This week, the View steps back to look at h2g2's general reaction to Douglas Adams' death.
We've moaned and shouted.
We've even laughed at the irony of Adams' inexplicable death in light of his own views on the insanely random quality of the universe.
But more than anything, we've been reminded that we remain a very small, but important part of the galaxy.
The View will return to its regular format next week.
As we all know by now, Douglas Adams died of a heart attack last Friday at the age of 49. The world famous science fiction author was one of h2g2's original founders and had chatted online about h2g2's future and his movie in-progress as recently as this March. His programme on upcoming technology, "The Hitchhiker's Guide to the Future," is still airing on the BBC.
The Researchers at h2g2 had just been discussing Favourite Hitchhiker's Guide Moments and (ironically) How Best to Prepare for Old Age when the news rang out. Shortly afterward, the National Institutes of Health released new guidelines on prescribing anti-cholesterol medication to previously undiagnosed people to prevent heart disease. In many ways, Adams' death came at a most peculiar time, which is of course quite apropos all things considered.
In response to his death, a link to h2g2 was placed on BBC's front page for several hours on Monday. h2g2 also became a common link for online obitutuaries, and the response was so enormous that the site became unreliable or inaccessible for many of us for two plus days. Rather than being perturbed, the Researchers were quite understanding and even respectful about the technical issues.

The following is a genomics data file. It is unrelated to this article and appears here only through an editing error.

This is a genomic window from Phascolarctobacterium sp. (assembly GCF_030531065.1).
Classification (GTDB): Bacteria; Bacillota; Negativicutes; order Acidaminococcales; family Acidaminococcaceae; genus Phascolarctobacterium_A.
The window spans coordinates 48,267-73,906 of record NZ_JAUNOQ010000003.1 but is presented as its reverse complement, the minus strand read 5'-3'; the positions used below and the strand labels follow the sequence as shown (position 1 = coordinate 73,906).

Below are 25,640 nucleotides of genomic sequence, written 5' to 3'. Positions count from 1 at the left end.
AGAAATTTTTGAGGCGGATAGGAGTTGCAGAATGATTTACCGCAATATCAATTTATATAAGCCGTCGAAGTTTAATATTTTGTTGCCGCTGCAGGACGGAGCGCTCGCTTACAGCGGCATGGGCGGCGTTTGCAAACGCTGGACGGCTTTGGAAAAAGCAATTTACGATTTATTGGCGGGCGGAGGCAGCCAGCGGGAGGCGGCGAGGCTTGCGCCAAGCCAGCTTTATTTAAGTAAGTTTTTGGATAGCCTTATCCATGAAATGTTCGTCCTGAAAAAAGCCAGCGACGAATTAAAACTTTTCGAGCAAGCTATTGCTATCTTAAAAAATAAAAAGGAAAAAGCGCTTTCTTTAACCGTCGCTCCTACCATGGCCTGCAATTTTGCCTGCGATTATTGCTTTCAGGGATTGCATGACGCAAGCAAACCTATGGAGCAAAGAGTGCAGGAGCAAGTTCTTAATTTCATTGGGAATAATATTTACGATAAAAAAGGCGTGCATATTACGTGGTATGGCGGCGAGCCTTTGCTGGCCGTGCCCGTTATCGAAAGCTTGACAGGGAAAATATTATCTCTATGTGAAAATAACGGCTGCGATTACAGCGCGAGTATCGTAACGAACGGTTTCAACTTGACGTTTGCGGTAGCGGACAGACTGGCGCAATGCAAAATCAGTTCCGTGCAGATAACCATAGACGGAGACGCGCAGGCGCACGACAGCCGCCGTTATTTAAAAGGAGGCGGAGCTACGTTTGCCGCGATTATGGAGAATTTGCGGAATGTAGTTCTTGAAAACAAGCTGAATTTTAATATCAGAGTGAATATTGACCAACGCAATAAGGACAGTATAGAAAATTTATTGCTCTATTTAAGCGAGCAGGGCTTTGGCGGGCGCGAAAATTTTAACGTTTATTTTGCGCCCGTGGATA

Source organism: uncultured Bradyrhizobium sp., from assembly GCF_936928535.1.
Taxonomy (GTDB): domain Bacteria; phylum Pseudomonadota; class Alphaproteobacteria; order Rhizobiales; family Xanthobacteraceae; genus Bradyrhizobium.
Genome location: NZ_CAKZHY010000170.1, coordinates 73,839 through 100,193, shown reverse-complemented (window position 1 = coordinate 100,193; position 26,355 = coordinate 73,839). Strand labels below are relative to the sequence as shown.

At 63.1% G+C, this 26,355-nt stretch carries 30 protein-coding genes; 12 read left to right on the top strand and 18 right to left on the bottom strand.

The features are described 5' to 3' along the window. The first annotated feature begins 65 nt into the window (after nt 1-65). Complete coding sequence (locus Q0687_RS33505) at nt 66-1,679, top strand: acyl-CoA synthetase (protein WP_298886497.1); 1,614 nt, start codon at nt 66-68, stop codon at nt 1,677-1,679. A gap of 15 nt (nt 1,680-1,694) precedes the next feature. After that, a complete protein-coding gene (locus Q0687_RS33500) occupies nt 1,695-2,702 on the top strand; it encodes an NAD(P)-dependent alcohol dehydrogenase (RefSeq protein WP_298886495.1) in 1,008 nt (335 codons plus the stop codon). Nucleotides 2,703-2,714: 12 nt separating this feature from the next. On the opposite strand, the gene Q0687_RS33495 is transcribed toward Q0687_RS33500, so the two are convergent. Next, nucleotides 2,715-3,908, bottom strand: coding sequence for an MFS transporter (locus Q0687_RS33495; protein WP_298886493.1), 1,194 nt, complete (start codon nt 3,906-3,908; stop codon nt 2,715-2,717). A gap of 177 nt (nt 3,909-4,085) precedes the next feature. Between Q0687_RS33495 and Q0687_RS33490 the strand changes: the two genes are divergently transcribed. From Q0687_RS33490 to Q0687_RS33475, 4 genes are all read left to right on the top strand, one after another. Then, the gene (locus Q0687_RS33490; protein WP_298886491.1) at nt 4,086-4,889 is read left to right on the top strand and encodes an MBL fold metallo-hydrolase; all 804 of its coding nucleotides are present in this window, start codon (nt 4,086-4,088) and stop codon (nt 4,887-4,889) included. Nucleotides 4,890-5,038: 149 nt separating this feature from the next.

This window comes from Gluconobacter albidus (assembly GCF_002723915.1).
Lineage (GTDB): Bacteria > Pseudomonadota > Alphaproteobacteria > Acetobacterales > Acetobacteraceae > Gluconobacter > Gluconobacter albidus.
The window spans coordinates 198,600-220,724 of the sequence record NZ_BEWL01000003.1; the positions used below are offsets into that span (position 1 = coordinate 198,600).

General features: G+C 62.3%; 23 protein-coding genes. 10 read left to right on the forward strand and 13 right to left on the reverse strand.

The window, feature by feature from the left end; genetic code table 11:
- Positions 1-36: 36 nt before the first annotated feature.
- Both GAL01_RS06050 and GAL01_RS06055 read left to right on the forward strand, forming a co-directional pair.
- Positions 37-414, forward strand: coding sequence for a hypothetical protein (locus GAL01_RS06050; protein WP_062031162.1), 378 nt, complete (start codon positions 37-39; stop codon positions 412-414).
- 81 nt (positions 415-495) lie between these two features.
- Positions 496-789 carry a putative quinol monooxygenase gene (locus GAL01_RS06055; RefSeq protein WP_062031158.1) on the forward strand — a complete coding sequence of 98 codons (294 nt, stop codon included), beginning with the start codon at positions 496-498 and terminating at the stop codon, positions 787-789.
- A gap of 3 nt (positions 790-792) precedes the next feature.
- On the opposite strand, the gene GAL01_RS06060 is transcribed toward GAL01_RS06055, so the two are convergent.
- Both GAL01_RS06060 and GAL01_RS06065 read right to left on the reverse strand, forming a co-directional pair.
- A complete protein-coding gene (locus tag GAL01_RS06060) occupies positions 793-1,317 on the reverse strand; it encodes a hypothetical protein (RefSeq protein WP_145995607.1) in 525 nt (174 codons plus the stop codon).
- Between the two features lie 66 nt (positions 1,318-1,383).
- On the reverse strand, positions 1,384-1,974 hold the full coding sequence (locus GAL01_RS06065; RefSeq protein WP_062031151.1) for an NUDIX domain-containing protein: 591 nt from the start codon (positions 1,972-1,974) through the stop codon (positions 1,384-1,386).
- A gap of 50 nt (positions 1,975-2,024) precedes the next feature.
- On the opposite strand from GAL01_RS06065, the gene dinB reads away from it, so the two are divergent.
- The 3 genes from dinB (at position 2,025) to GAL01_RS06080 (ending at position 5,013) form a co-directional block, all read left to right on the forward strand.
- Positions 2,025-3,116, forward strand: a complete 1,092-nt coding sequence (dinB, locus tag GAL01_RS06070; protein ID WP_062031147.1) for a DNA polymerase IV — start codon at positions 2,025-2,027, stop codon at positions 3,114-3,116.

Adam's Personal Space became a common place for leaving tributes, expressing communal grief, and sending condolences to the author's family. As I write this column, about 350 distinct threads have been added along those lines.1 Some of these have turned into group conversations, often with dozens of comments added over time. There are easily over 1000 posts on Adam's death on his Personal Space alone. Add to that all the journal entries and other pages where tributes have been made, and there must be many thousands of similar posts floating around. And they are still pouring in at a rapid pace.
Trolling through these threads, I'm not embarrassed to say that I can't help bawling my eyes out. Though I've been employed at a college newspaper and had more than my share of troubles with deadlines and writer's block, this column is eaily the hardest thing I've ever had to write. The emotional weight one gets while sifting through so many heartfelt sorrowful posts is simply enormous.
In general, it seems there are three distinct sentiments among our mourning Researchers. Some are simply too shocked to do more than express their loss.
"The shock was very great when I found on one of my favorite news sites this morning that Douglas was dead. I'm afraid there's nothing I can say that hasn't been said, so I'll say only: Douglas, you'll be missed. Thank you for your ideas and your books and your legacy. You'll never be forgotten. -- Sidhebaird
Many responses come from Researchers far enough past the sense of shock to send on eloquent tributes and condolences to the author's family:
"Douglas Adams wrote books that were not only great sources of entertainment, but food for thought. I am
greatly saddened knowing that his presence is no longer among us and I offer my deepest sympathies to his